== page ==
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A faster algorithm for the Birthday Song Singers Synchronization Problem (FSSP) in one-dimensional CA with multiple speeds

Abstract

In cellular automata with multiple speeds for each cell i there is a positive integer \(p_i\) such that this cell updates its state still periodically but only at times which are a multiple of \(p_i\). Additionally there is a finite upper bound on all \(p_i\). Manzoni and Umeo have described an algorithm for these (one-dimensional) cellular automata which solves the Firing Squad Synchronization Problem. This algorithm needs linear time (in the number of cells to be synchronized) but for many problem instances it is slower than the optimum time by some positive constant factor. In the present paper we derive lower bounds on possible synchronization times and describe an algorithm which is never slower and in some cases faster than the one by Manzoni and Umeo and which is close to a lower bound (up to a constant summand) in more cases.

Introduction

The Firing Squad Synchronization Problem (FSSP) has a relatively long history in the field of cellular automata. The formulation of the problem dates back to the late fifties and first solutions were published in the early sixties. A general overview of different variants of the problem and solutions with many references can be found in [3]. Readers interested in more recent developments concerning several specialized problems and questions are referred to the survey [4].

In recent years asynchronous CA have received a lot of attention. In a “really” asynchronous setting (when nothing can be assumed about the relation between updates of different cells) it is of course impossible to achieve synchronization. As a middle ground the FSSP has been considered in what Manzoni and Umeo [2] have called CA with multiple speeds, abbreviated in the following as MS-CA. In these CA different cells may update their states at different times. But there is still enough regularity so that the problem setting of the FSSP makes sense: As in standard CA there is a global clock. For each cell i there is a positive integer \(p_i\) such that this cell only updates its state at times t which are a multiple of \(p_i\). We will call \(p_i\) the period of cell i. Additionally there is a finite upper bound on all \(p_i\), so that it can be assumed that each cell has stored \(p_i\) as part of its state. This also means that there are always times (namely the multiples of the least common multiple of all periods) when all cells update their states simultaneously.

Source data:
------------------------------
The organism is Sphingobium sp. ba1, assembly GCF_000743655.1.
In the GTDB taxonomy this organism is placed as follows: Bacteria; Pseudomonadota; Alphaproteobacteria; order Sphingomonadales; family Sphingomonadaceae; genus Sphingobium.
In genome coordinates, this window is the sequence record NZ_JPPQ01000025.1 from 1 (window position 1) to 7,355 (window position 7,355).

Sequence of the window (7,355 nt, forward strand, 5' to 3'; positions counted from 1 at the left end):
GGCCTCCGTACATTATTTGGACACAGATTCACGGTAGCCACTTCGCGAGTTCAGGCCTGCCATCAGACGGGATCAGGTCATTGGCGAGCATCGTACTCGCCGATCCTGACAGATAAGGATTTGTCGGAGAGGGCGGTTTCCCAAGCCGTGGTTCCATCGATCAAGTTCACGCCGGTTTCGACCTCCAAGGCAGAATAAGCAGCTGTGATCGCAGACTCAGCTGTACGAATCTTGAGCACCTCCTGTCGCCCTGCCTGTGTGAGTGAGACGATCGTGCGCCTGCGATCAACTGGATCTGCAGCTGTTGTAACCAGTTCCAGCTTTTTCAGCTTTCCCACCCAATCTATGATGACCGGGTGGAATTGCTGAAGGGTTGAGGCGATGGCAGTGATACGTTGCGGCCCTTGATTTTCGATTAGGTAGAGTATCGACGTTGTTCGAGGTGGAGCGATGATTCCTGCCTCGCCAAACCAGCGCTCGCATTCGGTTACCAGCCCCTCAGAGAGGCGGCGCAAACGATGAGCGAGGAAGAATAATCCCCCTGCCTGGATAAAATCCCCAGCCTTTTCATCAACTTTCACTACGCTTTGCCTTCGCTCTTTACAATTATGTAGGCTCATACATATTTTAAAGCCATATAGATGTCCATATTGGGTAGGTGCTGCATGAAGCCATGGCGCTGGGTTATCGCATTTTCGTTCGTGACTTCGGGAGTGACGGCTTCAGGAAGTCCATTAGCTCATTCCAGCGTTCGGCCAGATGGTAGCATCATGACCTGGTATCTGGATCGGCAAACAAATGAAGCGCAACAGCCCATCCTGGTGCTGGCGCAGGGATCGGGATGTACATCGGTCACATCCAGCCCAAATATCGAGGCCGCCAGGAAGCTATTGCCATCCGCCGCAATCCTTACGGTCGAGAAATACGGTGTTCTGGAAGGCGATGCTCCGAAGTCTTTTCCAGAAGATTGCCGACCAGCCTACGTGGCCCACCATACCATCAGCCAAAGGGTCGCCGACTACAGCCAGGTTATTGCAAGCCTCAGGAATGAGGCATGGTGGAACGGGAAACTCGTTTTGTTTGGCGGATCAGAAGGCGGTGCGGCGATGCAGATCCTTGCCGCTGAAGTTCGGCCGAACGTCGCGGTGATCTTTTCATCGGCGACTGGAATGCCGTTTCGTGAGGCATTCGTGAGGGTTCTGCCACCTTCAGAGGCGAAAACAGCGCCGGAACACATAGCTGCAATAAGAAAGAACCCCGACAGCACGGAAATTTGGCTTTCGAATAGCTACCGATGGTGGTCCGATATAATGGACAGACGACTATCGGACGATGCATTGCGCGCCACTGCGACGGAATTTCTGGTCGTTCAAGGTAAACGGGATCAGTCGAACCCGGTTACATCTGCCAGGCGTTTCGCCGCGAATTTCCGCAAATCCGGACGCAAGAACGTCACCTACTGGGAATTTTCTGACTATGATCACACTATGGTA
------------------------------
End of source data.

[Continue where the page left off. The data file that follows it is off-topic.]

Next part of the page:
The rest of this paper is organized as followed: In Sect. 2 we fix some notation, review the basics of standard CA in general and of the FSSP for them. In Sect. 3 cellular automata with multiple speeds (MS-CA) and the corresponding FSSP will be introduced. Since most algorithms for the FSSP make heavy use of signals, we have a closer look at what can happen with them in MS-CA. In Sect. 4 some lower bounds for the synchronization times will be derived. Finally, in Sect. 5 an algorithm for the FSSP in MS-CA will be described in detail.

Basics

\(\mathbb {Z}\) denotes the set of integers, \(\mathbb {N}_+\) the set of positive integers and \(\mathbb {N}_0=\mathbb {N}_+\cup \{0\}\). For \(k\in \mathbb {N}_0\) and \(M\subset \mathbb {Z}\) we define \(k\cdot M=\{km \mid m\in M\}\). For \(k\in \mathbb {N}_+\) let \(\mathbb {N}_k=\{i\in \mathbb {N}_+ \mid 1\le i\le n\}\).

The greatest common divisor of a set M of numbers is abbreviated as \(\gcd M\) and the least common multiple as \({{\,\mathrm{\mathrm {lcm}}\,}}M\).

We write \(B^A\) for the set of all functions \(f:A\rightarrow B\). The cardinality of a set A is denoted \(|A|\).

For a finite alphabet A and \(k\in \mathbb {N}_0\) we write \(A^k\) for the set of all words over A having length k, \(A^{\le k}\) for \(\bigcup _{i=0}^k A^i\), and \(A^*=\bigcup _{i=0}^{\infty } A^i\). For a word \(w\in A^*\) and some \(k\in \mathbb {N}_0\) the longest prefix of w which has length at most k is denoted as \({{\,\mathrm{\mathrm {pfx}}\,}}_k(w)\), i. e. \({{\,\mathrm{\mathrm {pfx}}\,}}_k(w)\) is the prefix of length k of w or the whole word w if it is shorter than k. Analogously \({{\,\mathrm{\mathrm {sfx}}\,}}_k(w)\) is used for suffixes of w.

Usually cellular automata are specified by a finite set S of states, a neighborhood N, and local transition function \(f: S^N\rightarrow S\). In the present paper we will only consider one-dimensional CA with Moore neighborhood \(N=\{-1,0,1\}\) with radius 1.

Therefore a (global) configuration of a CA is a function \(c:\mathbb {Z}\rightarrow S\), i. e. \(c\in S^{\mathbb {Z}}\). Given a configuration c and some cell \(i\in \mathbb {Z}\) the so-called local configuration observed by i in c is the mapping \(g:N \rightarrow S: n \mapsto c(i+n)\) and denoted by \(c_{i+N}\). In the standard definition of CA the local transition function f induces a global transition function \(F:S^{\mathbb {Z}} \rightarrow S^{\mathbb {Z}}\) describing one step of the CA from c to F(c) by requiring that \(F(c)(i) = f(c_{i+N})\) holds for each \(i\in \mathbb {Z}\).

By contrast in MS-CA it is not possible to speak about the successor configuration. The relevant definitions will be given and discussed in the next section.